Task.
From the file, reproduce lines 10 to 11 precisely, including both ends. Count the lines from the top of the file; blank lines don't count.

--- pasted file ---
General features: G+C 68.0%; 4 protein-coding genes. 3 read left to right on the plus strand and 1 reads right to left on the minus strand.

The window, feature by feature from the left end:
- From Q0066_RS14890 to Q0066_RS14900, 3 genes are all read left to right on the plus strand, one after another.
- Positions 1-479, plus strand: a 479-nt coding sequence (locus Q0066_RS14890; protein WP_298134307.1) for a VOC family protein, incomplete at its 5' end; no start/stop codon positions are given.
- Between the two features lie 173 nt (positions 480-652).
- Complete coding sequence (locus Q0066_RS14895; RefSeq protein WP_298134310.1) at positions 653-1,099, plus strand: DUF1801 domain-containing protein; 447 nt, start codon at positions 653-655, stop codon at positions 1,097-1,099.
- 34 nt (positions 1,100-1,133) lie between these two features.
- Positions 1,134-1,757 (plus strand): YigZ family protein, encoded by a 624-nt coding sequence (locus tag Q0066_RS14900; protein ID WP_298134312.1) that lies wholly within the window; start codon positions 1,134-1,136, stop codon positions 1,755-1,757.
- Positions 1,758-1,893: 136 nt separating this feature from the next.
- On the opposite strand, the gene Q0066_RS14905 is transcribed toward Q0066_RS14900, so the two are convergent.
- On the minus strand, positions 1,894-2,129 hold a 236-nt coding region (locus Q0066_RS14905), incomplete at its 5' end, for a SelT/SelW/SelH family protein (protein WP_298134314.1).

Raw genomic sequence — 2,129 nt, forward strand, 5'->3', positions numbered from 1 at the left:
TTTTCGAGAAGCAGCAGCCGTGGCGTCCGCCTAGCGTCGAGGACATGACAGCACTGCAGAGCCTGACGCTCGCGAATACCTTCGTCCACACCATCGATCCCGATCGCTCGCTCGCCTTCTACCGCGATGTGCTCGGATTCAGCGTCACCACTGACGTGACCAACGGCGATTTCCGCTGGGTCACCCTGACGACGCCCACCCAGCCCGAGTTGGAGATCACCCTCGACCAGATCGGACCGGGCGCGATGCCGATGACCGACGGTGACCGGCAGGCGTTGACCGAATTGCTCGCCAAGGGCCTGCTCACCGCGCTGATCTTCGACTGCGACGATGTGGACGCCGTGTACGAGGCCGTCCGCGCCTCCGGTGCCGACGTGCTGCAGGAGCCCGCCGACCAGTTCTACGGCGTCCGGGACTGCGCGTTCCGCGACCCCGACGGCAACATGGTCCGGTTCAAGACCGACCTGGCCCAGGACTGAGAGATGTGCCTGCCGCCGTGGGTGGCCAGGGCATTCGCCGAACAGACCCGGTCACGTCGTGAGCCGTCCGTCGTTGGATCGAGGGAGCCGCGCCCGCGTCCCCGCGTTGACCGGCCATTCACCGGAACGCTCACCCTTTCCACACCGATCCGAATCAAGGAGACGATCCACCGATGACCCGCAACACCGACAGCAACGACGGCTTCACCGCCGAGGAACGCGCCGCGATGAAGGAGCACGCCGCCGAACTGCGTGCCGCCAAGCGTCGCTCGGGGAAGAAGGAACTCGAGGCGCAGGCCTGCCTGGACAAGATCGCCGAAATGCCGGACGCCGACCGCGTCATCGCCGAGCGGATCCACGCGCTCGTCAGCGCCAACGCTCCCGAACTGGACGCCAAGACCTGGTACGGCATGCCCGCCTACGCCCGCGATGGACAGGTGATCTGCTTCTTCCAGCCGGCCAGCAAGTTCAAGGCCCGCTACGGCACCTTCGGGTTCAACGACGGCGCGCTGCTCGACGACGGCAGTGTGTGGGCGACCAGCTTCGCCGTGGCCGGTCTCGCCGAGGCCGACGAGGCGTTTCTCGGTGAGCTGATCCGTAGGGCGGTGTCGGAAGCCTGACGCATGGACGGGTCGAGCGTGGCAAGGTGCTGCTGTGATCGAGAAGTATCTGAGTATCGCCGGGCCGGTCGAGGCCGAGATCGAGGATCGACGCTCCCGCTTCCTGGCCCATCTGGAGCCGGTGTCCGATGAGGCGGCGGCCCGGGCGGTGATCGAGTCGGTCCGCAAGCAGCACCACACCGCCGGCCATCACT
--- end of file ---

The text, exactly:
- On the opposite strand, the gene Q0066_RS14905 is transcribed toward Q0066_RS14900, so the two are convergent.
- On the minus strand, positions 1,894-2,129 hold a 236-nt coding region (locus Q0066_RS14905), incomplete at its 5' end, for a SelT/SelW/SelH family protein (protein WP_298134314.1).